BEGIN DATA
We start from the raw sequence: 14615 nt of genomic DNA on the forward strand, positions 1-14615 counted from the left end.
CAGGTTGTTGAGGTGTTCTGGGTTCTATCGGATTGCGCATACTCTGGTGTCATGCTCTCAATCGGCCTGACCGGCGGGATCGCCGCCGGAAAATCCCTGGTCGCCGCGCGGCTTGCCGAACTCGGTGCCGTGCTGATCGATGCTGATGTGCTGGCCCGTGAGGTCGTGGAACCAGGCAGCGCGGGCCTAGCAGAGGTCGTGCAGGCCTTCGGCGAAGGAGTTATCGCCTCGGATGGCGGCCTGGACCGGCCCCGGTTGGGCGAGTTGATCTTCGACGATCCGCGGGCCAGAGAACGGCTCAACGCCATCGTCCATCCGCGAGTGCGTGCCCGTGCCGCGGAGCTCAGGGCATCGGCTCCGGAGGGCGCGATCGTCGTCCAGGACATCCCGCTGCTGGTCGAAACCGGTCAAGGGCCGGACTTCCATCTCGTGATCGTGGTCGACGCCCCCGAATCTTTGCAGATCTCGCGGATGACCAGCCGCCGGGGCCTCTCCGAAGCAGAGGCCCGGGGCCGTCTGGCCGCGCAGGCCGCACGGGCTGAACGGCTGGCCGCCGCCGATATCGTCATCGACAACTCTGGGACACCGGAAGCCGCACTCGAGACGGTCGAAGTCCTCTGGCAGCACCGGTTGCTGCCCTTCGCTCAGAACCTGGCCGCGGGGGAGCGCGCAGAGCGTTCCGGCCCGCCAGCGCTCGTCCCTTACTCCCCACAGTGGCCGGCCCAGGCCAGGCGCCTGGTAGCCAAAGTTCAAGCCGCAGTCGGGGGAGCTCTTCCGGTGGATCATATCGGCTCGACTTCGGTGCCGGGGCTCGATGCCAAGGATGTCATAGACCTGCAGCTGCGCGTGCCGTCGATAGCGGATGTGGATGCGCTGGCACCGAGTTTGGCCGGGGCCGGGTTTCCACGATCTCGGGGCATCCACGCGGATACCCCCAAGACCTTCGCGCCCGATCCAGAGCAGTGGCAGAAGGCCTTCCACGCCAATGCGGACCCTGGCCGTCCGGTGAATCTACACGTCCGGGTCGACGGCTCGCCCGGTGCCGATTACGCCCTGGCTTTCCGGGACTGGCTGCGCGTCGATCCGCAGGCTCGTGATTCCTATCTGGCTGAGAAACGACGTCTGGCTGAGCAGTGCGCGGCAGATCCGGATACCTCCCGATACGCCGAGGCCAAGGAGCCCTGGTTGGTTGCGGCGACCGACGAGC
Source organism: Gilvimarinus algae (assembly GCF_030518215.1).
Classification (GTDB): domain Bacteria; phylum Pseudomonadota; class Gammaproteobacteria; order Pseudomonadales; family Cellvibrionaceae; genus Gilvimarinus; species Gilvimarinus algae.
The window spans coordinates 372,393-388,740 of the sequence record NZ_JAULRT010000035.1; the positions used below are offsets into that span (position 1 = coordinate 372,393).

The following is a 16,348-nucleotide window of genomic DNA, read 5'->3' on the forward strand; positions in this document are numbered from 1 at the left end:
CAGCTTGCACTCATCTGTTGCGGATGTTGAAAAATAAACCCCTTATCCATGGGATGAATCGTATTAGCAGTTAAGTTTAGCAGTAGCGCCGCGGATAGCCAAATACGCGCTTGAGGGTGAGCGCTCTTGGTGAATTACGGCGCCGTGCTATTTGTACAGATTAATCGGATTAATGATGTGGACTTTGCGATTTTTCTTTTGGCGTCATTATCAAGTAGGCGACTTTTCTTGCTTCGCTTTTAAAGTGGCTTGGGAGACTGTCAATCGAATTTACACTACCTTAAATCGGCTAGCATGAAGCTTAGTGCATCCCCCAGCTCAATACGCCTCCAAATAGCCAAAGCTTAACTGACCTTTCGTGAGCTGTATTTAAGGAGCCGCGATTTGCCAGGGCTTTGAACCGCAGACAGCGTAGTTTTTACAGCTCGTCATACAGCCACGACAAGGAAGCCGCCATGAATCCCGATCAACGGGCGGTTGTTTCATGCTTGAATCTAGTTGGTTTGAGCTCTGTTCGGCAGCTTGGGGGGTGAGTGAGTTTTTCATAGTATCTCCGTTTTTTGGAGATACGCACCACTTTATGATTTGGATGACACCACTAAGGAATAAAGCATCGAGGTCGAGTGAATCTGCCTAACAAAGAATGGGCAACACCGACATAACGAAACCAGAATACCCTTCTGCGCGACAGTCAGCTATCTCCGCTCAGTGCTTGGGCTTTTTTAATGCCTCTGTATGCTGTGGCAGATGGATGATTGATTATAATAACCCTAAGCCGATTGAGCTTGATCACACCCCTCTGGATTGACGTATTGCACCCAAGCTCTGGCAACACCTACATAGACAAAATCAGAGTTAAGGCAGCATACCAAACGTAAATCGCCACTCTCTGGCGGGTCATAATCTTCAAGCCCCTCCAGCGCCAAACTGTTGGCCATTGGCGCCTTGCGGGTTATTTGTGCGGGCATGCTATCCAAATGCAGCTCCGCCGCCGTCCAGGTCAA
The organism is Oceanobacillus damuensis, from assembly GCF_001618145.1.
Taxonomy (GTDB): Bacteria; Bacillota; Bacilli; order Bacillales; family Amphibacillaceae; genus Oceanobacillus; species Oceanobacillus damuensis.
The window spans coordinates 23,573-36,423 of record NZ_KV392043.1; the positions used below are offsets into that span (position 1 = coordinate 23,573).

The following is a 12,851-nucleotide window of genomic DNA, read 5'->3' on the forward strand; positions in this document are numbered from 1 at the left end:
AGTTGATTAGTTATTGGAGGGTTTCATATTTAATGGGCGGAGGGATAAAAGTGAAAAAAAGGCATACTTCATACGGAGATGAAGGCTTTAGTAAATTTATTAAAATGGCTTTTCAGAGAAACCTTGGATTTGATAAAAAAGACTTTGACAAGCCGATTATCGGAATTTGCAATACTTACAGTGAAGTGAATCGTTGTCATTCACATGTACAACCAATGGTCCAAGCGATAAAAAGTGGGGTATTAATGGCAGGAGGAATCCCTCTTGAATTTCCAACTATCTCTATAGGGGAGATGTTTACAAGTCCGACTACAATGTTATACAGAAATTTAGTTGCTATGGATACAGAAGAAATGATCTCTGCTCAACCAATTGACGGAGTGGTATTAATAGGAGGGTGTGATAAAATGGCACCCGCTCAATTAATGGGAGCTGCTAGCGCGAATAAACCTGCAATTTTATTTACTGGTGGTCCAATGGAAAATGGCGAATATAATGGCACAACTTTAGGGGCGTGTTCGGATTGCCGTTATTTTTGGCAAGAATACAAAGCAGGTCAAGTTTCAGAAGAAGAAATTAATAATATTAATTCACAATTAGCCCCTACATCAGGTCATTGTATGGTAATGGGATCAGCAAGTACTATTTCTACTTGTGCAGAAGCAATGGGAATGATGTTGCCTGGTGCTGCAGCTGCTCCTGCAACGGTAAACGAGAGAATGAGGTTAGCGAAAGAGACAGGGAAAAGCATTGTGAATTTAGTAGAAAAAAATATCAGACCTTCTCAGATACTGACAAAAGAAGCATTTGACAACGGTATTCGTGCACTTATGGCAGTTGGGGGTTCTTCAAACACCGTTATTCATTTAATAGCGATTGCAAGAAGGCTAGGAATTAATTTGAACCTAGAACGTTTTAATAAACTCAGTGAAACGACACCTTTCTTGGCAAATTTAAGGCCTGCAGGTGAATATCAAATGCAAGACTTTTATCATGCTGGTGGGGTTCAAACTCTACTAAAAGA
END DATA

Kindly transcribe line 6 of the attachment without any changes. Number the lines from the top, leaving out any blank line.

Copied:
The following is a 16,348-nucleotide window of genomic DNA, read 5'->3' on the forward strand; positions in this document are numbered from 1 at the left end: